By Stephanie Choate
September 26th, 2013
Record rainfall in May and June washed out roads and flooded rivers, but they also wreaked havoc on ground-sprawling plants—as many disappointed gardeners know.
Among the plants affected is that fall favorite, the pumpkin, along with winter squash and gourds.
“There are some serious problems with the pumpkin crop in some areas,” said John Adams, co-owner of Adams Apple Orchard & Farm Market. “There’s going to be some people running out before Halloween. The same thing is true with winter squash.”
People might want to shop early if they want a local pumpkin, he said.
“I wouldn’t wait for the last minute,” Adams said.
Some farmers’ crops were washed away in the rain; others were unable to plant pumpkins and squash—which require a long maturing season—early enough due to wet ground. In addition, powdery mildew can spread quickly on crops that sit on the ground in wet weather.
Mike Isham of Isham Family Farm said his crop got off to a slow start due to soggy fields. He expects to begin selling pumpkins next week.
“This year because of the rain I tried planting July 1, but the fields were like soup due to all of the rain,” he wrote in an email to the Observer. “Nothing came up so I had to replant mid-July hoping for first to mid-October pumpkins… This year the pumpkin sizes are smaller due to the cooler weather and I do not suspect that I will have as many pumpkins, as well.”
Once they are ready, Isham expects a good crop of pumpkins, and hopes to be picking them into November, barring a hard frost.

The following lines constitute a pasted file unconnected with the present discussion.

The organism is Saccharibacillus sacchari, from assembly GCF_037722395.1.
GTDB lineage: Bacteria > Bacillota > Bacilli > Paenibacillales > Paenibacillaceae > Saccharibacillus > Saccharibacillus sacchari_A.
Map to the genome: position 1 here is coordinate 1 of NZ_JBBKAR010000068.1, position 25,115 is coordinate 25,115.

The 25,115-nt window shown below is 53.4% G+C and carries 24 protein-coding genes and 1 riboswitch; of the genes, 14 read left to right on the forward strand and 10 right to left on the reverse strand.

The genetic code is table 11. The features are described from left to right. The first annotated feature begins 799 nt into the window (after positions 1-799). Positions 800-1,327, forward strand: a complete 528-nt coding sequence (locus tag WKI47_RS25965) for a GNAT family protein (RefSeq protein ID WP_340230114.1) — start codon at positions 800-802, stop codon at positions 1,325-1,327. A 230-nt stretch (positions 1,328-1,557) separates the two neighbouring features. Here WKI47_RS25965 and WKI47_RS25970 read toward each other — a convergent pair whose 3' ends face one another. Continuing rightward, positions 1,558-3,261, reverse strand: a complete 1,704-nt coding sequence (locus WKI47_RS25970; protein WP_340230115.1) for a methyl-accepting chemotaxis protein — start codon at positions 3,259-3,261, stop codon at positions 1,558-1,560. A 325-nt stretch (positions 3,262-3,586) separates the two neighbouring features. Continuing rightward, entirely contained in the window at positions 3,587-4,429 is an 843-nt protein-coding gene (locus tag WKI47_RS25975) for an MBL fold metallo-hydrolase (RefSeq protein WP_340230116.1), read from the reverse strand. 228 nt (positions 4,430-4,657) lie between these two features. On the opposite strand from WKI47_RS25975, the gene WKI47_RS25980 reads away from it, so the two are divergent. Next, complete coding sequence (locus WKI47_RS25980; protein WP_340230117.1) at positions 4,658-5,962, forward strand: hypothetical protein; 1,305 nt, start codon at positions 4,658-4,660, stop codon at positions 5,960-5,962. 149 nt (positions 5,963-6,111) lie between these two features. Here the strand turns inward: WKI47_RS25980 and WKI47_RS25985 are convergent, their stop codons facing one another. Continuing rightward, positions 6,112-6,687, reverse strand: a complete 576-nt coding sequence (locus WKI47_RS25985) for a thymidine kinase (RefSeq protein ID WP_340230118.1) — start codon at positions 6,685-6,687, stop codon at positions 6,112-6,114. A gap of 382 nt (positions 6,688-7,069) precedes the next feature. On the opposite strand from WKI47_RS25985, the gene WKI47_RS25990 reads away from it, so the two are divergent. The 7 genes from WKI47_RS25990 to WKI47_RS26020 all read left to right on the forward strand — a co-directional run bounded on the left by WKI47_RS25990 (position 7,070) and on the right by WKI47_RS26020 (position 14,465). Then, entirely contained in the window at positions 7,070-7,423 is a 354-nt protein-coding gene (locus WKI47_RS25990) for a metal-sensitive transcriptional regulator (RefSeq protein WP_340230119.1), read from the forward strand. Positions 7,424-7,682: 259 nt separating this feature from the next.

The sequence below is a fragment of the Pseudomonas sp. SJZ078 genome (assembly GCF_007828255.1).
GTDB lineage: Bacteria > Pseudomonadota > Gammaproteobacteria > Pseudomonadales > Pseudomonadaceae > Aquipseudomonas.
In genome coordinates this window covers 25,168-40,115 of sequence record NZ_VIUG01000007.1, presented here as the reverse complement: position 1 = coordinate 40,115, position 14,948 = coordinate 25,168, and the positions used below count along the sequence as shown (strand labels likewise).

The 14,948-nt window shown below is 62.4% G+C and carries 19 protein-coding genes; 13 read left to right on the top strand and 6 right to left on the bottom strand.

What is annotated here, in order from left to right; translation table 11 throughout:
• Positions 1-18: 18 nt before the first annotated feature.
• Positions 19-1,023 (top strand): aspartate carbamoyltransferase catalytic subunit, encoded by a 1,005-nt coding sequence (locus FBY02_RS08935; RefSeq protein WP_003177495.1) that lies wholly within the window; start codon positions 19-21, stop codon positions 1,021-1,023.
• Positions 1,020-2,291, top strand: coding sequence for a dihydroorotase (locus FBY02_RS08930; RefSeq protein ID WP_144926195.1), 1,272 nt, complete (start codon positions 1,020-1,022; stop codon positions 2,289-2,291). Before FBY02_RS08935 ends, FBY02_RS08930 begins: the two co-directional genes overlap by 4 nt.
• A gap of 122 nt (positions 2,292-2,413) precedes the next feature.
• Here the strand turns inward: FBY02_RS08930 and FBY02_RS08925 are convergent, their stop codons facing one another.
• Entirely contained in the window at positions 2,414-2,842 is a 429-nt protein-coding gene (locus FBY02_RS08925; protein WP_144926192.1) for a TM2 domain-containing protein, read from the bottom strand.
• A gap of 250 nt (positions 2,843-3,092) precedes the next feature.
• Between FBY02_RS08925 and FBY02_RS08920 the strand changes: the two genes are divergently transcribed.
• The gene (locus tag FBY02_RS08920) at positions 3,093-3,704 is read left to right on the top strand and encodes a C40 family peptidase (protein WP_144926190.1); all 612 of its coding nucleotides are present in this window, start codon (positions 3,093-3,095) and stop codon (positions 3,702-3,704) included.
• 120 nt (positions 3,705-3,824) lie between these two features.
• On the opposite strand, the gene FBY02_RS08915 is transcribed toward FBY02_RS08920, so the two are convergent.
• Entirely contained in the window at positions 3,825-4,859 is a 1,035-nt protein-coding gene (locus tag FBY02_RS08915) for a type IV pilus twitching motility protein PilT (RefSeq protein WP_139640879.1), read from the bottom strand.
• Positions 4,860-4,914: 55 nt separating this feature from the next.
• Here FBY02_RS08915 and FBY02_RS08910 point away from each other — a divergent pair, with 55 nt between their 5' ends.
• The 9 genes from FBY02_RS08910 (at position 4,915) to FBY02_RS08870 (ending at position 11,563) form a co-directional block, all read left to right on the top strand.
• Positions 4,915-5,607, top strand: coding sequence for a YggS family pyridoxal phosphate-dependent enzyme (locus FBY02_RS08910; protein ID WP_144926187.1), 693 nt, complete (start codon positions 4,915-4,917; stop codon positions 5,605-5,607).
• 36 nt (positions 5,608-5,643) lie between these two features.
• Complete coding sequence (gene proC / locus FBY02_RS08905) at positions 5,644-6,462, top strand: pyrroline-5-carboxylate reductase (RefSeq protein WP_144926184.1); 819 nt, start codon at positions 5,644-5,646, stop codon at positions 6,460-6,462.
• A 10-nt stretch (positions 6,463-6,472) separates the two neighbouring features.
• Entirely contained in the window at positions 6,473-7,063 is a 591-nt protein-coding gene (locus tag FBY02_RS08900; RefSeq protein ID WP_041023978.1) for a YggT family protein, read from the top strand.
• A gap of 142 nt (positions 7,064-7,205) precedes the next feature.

Mary Whitcomb said Whitcomb’s Land of Pumpkins was mostly spared from problems.
“There is a pumpkin shortage due to the wet weather and the flooding in the fields,” she said. “I’ve been hearing from people that have had 50 percent or more damage, as far as their fields not even coming up…. The reason we avoided it is we didn’t get a lot of water in the area of the field the pumpkins were in.”
She added that they planted some seedlings this year rather than all seeds, giving the plants a boost. She also sprouted seeds before planting them—wrapping them in damp paper towels to start the germination process. It didn’t hurt that her neighbor across the street has four beehives, she added.
At Whitcomb’s, rows of hefty field pumpkins sit in front of the golden corn maze, along with knobby multicolored gourds, pie pumpkins and decorative pumpkins of all shades. Whitcomb said the crop has been good this year—and she’s been getting offers to wholesale her pumpkins from retailers whose normal pumpkin source doesn’t have enough to sell.
Kathryn Parker of Parker Family Farm—which sells a variety of pumpkins, fruit and homemade fudge—said her pumpkin crop is about 85 percent of what she expected it to be.
“The pumpkins had a rough start, and with all the water … the size is down this year,” she said. “Even a week after the rain finally stopped, we still get could not get into our patches to weed. The weeds really became somewhat problematic.”
Parker said she does have plenty of pumpkins to sell—she harvested 2,000 pumpkins of 11 varieties. Though she sells decorative pumpkins, the farm specializes in pumpkin varieties developed for eating—solid, nutty Fairytale pumpkins, sweet grey-green Jarrahdales and delectable pie pumpkins.
She’s been getting calls from people looking for pumpkins from two counties away—where some farms got washed away or had much smaller numbers.
“They’ve been selling pretty rapidly,” she said of her pumpkins.